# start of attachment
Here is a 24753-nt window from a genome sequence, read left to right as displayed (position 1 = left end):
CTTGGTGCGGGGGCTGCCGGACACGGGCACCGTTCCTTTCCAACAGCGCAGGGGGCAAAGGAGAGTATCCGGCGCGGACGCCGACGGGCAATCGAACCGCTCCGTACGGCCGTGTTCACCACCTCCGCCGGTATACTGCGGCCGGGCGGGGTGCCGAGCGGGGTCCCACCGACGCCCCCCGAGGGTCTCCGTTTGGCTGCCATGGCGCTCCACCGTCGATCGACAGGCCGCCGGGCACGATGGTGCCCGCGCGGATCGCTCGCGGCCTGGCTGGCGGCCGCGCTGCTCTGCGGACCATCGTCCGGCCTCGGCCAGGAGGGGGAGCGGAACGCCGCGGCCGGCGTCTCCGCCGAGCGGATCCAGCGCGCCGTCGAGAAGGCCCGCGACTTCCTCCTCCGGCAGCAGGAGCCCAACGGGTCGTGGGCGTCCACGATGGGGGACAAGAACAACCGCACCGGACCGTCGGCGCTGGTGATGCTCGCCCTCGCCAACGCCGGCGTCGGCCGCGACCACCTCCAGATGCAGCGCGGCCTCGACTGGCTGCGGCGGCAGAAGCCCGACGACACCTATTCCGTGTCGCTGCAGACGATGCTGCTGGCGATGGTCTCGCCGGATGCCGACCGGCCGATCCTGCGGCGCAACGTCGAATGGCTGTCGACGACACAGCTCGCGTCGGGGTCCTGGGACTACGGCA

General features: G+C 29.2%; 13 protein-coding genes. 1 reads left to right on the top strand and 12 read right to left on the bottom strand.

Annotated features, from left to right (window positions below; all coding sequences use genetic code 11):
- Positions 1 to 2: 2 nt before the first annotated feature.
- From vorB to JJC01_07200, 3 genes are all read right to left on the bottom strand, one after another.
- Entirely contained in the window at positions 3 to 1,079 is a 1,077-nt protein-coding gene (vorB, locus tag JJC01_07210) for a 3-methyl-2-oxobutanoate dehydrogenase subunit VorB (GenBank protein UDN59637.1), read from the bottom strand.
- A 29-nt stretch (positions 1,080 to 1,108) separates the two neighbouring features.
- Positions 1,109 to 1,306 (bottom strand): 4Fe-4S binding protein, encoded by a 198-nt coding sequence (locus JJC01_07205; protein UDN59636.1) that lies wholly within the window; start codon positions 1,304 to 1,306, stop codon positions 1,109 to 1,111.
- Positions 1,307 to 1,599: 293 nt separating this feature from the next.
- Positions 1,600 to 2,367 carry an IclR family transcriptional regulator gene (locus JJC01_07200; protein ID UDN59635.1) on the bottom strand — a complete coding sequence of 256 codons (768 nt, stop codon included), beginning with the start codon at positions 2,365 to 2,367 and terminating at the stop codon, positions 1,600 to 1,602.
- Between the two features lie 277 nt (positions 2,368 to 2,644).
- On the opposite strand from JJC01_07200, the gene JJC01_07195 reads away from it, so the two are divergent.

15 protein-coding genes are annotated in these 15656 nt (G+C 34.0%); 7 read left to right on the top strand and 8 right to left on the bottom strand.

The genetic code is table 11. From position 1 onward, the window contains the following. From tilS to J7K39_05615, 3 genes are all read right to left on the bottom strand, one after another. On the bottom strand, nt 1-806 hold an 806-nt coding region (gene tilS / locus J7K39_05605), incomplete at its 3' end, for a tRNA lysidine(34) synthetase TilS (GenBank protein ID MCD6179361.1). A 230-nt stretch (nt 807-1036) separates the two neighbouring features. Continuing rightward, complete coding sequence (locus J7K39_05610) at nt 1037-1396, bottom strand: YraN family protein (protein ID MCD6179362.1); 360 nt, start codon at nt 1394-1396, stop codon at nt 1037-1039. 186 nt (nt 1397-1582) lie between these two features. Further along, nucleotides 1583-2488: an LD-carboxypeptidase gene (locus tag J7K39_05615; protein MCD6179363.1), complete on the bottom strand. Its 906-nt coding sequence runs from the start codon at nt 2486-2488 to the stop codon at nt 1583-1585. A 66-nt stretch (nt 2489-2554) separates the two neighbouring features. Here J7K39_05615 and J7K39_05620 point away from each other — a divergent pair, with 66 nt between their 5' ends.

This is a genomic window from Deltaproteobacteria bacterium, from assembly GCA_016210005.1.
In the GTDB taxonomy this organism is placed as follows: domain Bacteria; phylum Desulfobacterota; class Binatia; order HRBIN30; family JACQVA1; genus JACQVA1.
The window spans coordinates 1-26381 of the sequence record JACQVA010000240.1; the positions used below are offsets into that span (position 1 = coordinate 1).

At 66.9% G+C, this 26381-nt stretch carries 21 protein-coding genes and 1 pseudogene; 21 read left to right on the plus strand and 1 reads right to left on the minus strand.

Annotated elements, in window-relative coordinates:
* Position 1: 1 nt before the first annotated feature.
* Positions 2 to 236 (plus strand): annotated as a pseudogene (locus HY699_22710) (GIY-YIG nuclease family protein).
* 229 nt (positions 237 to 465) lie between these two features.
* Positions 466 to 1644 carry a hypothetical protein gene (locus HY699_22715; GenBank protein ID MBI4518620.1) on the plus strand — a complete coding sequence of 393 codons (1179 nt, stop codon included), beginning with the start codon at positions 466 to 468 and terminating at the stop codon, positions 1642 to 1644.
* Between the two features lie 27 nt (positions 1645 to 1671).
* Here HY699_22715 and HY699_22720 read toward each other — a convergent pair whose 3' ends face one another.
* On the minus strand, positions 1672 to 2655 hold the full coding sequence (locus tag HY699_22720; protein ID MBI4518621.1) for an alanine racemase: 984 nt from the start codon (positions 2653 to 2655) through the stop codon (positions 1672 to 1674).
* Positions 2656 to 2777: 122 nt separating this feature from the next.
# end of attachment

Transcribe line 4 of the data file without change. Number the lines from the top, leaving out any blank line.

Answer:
Annotated features, from left to right (window positions below; all coding sequences use genetic code 11):